In this literary podcast, Cathi Bond talks with Helen Humphreys. Her new novel, Coventry, is an astounding account of the night the Germans bombed the British manufacturing town. The story is told from the point of view of Harriet–a fortysomething widow who lost her husband during the First World War, and is still numbly walking the streets of Coventry, in a permanent state of emotional shell shock. Maeve offers a completely different perspective. An only child of wealthy parents, Maeve has a child out of wedlock, and instead of opting for a respectful existence, she takes to the road with her baby boy, Jeremy, in tow, living a roving life. Weeks prior to the bombing, they’ve arrived in Coventry; Jeremy has taken a job in a factory. Maeve is along for love and support. She decides to go to the pub to kill some time, while Jeremy takes his turn, walking the roof of Coventry Cathedral, watching for German planes. While he’s up there, he meets Harriet. It’s a beautiful night, full of brilliant light, casting what’s known as a ‘bomber’s moon’. Harriet sees something approaching. There is a flash of light and all hell breaks loose.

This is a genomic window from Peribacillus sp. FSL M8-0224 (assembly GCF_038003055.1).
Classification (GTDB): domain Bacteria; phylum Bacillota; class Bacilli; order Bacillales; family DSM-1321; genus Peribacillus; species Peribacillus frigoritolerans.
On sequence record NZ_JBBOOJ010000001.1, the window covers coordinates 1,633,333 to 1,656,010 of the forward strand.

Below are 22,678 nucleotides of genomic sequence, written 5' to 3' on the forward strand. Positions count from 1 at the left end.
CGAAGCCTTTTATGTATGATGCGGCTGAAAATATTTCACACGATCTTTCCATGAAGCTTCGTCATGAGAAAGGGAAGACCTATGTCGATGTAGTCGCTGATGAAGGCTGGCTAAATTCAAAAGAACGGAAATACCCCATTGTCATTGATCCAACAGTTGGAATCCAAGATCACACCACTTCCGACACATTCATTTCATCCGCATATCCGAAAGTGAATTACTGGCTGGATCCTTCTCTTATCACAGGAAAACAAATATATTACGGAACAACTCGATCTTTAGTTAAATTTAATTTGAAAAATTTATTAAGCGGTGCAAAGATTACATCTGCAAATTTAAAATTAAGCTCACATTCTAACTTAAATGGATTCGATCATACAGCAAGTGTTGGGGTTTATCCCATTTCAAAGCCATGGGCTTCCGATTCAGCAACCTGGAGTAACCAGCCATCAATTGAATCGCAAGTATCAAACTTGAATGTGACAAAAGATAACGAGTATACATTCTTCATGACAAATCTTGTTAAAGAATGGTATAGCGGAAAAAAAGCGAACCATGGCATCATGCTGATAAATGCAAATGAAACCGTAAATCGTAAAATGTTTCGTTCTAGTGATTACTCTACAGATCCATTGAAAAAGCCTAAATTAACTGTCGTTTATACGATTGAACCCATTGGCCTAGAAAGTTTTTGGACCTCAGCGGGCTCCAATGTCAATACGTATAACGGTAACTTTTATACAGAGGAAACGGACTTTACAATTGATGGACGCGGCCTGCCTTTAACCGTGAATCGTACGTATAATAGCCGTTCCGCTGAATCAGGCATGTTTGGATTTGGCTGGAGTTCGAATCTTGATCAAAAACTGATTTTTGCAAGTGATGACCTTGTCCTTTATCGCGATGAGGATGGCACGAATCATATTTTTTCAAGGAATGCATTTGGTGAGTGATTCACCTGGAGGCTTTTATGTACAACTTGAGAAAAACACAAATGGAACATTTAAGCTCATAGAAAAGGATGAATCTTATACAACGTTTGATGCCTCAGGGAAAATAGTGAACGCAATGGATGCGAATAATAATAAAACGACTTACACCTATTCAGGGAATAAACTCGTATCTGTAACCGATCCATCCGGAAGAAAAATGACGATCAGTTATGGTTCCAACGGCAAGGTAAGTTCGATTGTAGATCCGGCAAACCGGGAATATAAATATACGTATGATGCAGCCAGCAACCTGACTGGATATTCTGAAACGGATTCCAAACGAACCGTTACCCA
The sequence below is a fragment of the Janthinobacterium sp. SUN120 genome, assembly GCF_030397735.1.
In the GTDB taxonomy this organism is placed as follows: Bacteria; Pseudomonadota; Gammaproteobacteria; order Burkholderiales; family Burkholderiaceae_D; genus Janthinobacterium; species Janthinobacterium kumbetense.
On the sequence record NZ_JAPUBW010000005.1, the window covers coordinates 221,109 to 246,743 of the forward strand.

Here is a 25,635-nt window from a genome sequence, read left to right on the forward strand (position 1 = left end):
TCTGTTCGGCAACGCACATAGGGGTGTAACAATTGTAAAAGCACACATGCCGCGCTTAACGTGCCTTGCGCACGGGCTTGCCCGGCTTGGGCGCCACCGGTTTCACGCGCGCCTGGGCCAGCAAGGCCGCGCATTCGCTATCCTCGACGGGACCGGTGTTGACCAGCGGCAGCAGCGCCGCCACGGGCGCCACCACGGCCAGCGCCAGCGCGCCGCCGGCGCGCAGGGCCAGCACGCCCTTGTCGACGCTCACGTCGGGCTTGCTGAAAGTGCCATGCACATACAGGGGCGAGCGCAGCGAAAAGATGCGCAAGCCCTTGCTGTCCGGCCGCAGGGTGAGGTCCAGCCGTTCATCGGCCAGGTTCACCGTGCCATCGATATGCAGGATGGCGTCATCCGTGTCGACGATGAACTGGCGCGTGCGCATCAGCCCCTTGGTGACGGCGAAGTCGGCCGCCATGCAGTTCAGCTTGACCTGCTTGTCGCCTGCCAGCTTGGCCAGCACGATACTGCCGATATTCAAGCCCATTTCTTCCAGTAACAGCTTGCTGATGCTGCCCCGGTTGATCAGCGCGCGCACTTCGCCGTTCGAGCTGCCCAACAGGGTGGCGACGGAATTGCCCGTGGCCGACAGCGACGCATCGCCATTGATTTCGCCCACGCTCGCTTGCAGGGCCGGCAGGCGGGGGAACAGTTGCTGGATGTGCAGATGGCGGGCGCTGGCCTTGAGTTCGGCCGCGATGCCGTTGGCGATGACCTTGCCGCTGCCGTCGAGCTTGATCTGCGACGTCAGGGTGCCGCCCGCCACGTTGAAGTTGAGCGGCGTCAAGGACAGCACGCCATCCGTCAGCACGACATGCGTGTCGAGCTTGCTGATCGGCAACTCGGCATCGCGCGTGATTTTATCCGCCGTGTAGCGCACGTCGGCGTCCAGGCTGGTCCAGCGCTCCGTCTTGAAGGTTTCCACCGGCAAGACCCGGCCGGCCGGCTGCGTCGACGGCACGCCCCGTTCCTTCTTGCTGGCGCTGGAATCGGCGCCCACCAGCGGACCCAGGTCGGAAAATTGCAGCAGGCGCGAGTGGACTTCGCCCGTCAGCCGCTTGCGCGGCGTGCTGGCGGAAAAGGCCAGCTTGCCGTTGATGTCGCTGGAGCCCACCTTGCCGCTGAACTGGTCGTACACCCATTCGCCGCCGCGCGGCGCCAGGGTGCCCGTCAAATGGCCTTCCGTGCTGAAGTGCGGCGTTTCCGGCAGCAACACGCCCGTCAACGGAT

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Coventry by Helen Humphreys
September 20, 2008